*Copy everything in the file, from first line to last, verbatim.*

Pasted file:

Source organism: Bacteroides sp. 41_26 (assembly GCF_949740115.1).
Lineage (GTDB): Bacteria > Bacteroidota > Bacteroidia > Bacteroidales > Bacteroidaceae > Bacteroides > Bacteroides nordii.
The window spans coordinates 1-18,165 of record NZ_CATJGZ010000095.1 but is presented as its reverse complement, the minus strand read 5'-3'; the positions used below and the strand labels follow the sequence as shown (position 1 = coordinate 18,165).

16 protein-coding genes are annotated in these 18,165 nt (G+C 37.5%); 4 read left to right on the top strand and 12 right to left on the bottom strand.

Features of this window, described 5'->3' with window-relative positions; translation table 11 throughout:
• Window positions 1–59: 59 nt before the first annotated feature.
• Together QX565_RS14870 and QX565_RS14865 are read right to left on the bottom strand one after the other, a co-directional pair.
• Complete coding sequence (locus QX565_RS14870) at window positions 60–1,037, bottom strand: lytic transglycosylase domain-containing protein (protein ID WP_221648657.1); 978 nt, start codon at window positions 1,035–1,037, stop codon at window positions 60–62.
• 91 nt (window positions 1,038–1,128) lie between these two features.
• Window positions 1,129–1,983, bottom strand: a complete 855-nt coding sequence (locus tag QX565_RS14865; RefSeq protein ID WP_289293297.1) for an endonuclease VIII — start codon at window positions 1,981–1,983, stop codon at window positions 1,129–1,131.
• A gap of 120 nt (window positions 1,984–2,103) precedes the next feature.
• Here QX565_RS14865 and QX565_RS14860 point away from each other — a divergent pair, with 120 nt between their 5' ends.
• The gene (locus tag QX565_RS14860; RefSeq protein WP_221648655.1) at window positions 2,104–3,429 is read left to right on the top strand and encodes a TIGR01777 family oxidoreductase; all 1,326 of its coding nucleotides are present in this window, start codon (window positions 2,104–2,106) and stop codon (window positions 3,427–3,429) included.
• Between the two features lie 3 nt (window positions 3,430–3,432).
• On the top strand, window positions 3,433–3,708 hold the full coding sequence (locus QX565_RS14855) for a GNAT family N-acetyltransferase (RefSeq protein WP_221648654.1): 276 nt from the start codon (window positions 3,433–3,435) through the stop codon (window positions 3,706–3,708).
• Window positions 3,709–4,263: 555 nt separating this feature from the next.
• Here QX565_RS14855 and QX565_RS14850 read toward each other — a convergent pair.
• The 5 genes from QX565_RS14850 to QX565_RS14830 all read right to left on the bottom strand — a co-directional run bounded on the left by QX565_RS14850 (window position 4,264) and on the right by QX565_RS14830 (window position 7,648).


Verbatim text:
Source organism: Bacteroides sp. 41_26 (assembly GCF_949740115.1).
Lineage (GTDB): Bacteria > Bacteroidota > Bacteroidia > Bacteroidales > Bacteroidaceae > Bacteroides > Bacteroides nordii.
The window spans coordinates 1-18,165 of record NZ_CATJGZ010000095.1 but is presented as its reverse complement, the minus strand read 5'-3'; the positions used below and the strand labels follow the sequence as shown (position 1 = coordinate 18,165).

16 protein-coding genes are annotated in these 18,165 nt (G+C 37.5%); 4 read left to right on the top strand and 12 right to left on the bottom strand.

Features of this window, described 5'->3' with window-relative positions; translation table 11 throughout:
• Window positions 1–59: 59 nt before the first annotated feature.
• Together QX565_RS14870 and QX565_RS14865 are read right to left on the bottom strand one after the other, a co-directional pair.
• Complete coding sequence (locus QX565_RS14870) at window positions 60–1,037, bottom strand: lytic transglycosylase domain-containing protein (protein ID WP_221648657.1); 978 nt, start codon at window positions 1,035–1,037, stop codon at window positions 60–62.
• 91 nt (window positions 1,038–1,128) lie between these two features.
• Window positions 1,129–1,983, bottom strand: a complete 855-nt coding sequence (locus tag QX565_RS14865; RefSeq protein ID WP_289293297.1) for an endonuclease VIII — start codon at window positions 1,981–1,983, stop codon at window positions 1,129–1,131.
• A gap of 120 nt (window positions 1,984–2,103) precedes the next feature.
• Here QX565_RS14865 and QX565_RS14860 point away from each other — a divergent pair, with 120 nt between their 5' ends.
• The gene (locus tag QX565_RS14860; RefSeq protein WP_221648655.1) at window positions 2,104–3,429 is read left to right on the top strand and encodes a TIGR01777 family oxidoreductase; all 1,326 of its coding nucleotides are present in this window, start codon (window positions 2,104–2,106) and stop codon (window positions 3,427–3,429) included.
• Between the two features lie 3 nt (window positions 3,430–3,432).
• On the top strand, window positions 3,433–3,708 hold the full coding sequence (locus QX565_RS14855) for a GNAT family N-acetyltransferase (RefSeq protein WP_221648654.1): 276 nt from the start codon (window positions 3,433–3,435) through the stop codon (window positions 3,706–3,708).
• Window positions 3,709–4,263: 555 nt separating this feature from the next.
• Here QX565_RS14855 and QX565_RS14850 read toward each other — a convergent pair.
• The 5 genes from QX565_RS14850 to QX565_RS14830 all read right to left on the bottom strand — a co-directional run bounded on the left by QX565_RS14850 (window position 4,264) and on the right by QX565_RS14830 (window position 7,648).